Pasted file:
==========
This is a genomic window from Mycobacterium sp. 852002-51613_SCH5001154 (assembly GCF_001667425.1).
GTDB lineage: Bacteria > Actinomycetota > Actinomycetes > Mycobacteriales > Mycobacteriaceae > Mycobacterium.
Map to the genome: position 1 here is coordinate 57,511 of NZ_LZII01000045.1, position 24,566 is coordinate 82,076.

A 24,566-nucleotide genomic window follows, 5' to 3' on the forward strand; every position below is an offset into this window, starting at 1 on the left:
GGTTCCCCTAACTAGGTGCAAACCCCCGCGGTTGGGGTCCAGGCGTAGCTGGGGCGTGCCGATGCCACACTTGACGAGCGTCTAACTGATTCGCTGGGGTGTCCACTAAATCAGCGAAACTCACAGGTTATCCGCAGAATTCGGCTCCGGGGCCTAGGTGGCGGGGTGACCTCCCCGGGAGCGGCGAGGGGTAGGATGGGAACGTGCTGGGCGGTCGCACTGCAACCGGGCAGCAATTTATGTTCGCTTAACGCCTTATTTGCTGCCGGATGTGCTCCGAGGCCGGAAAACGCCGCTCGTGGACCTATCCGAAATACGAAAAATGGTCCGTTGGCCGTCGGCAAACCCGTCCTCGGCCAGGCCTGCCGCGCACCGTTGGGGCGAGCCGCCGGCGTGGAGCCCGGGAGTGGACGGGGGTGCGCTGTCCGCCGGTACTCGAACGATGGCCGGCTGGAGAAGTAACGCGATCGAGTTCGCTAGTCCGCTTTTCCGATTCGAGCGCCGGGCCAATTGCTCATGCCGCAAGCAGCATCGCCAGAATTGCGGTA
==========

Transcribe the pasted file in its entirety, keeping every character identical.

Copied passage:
This is a genomic window from Mycobacterium sp. 852002-51613_SCH5001154 (assembly GCF_001667425.1).
GTDB lineage: Bacteria > Actinomycetota > Actinomycetes > Mycobacteriales > Mycobacteriaceae > Mycobacterium.
Map to the genome: position 1 here is coordinate 57,511 of NZ_LZII01000045.1, position 24,566 is coordinate 82,076.

A 24,566-nucleotide genomic window follows, 5' to 3' on the forward strand; every position below is an offset into this window, starting at 1 on the left:
GGTTCCCCTAACTAGGTGCAAACCCCCGCGGTTGGGGTCCAGGCGTAGCTGGGGCGTGCCGATGCCACACTTGACGAGCGTCTAACTGATTCGCTGGGGTGTCCACTAAATCAGCGAAACTCACAGGTTATCCGCAGAATTCGGCTCCGGGGCCTAGGTGGCGGGGTGACCTCCCCGGGAGCGGCGAGGGGTAGGATGGGAACGTGCTGGGCGGTCGCACTGCAACCGGGCAGCAATTTATGTTCGCTTAACGCCTTATTTGCTGCCGGATGTGCTCCGAGGCCGGAAAACGCCGCTCGTGGACCTATCCGAAATACGAAAAATGGTCCGTTGGCCGTCGGCAAACCCGTCCTCGGCCAGGCCTGCCGCGCACCGTTGGGGCGAGCCGCCGGCGTGGAGCCCGGGAGTGGACGGGGGTGCGCTGTCCGCCGGTACTCGAACGATGGCCGGCTGGAGAAGTAACGCGATCGAGTTCGCTAGTCCGCTTTTCCGATTCGAGCGCCGGGCCAATTGCTCATGCCGCAAGCAGCATCGCCAGAATTGCGGTA